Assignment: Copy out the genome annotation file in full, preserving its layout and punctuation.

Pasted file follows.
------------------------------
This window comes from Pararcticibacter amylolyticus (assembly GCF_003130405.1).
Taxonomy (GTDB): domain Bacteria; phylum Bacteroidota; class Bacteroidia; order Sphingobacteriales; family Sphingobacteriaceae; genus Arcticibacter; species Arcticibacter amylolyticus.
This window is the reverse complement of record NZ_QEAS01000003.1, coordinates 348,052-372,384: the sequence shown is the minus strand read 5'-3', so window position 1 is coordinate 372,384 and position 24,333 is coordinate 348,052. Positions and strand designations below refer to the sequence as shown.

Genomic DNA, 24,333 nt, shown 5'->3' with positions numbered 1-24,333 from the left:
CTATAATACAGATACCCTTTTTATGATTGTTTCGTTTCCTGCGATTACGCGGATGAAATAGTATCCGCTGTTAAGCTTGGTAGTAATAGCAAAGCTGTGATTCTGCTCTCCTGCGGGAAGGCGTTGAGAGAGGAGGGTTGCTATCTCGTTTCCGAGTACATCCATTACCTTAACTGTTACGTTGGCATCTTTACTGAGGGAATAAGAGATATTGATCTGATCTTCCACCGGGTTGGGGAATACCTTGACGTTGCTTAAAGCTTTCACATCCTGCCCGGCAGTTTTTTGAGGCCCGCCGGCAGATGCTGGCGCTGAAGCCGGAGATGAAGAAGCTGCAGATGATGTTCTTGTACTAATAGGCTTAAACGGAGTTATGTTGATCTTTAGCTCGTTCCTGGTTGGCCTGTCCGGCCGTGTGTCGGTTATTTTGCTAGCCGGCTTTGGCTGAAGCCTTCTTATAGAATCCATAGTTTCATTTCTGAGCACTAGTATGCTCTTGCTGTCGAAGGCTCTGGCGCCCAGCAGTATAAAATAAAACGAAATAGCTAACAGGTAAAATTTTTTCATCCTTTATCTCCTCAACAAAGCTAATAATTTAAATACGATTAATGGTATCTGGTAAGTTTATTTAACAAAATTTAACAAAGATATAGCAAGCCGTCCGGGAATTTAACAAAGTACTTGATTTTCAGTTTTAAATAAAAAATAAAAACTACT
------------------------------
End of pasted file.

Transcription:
This window comes from Pararcticibacter amylolyticus (assembly GCF_003130405.1).
Taxonomy (GTDB): domain Bacteria; phylum Bacteroidota; class Bacteroidia; order Sphingobacteriales; family Sphingobacteriaceae; genus Arcticibacter; species Arcticibacter amylolyticus.
This window is the reverse complement of record NZ_QEAS01000003.1, coordinates 348,052-372,384: the sequence shown is the minus strand read 5'-3', so window position 1 is coordinate 372,384 and position 24,333 is coordinate 348,052. Positions and strand designations below refer to the sequence as shown.

Genomic DNA, 24,333 nt, shown 5'->3' with positions numbered 1-24,333 from the left:
CTATAATACAGATACCCTTTTTATGATTGTTTCGTTTCCTGCGATTACGCGGATGAAATAGTATCCGCTGTTAAGCTTGGTAGTAATAGCAAAGCTGTGATTCTGCTCTCCTGCGGGAAGGCGTTGAGAGAGGAGGGTTGCTATCTCGTTTCCGAGTACATCCATTACCTTAACTGTTACGTTGGCATCTTTACTGAGGGAATAAGAGATATTGATCTGATCTTCCACCGGGTTGGGGAATACCTTGACGTTGCTTAAAGCTTTCACATCCTGCCCGGCAGTTTTTTGAGGCCCGCCGGCAGATGCTGGCGCTGAAGCCGGAGATGAAGAAGCTGCAGATGATGTTCTTGTACTAATAGGCTTAAACGGAGTTATGTTGATCTTTAGCTCGTTCCTGGTTGGCCTGTCCGGCCGTGTGTCGGTTATTTTGCTAGCCGGCTTTGGCTGAAGCCTTCTTATAGAATCCATAGTTTCATTTCTGAGCACTAGTATGCTCTTGCTGTCGAAGGCTCTGGCGCCCAGCAGTATAAAATAAAACGAAATAGCTAACAGGTAAAATTTTTTCATCCTTTATCTCCTCAACAAAGCTAATAATTTAAATACGATTAATGGTATCTGGTAAGTTTATTTAACAAAATTTAACAAAGATATAGCAAGCCGTCCGGGAATTTAACAAAGTACTTGATTTTCAGTTTTAAATAAAAAATAAAAACTACT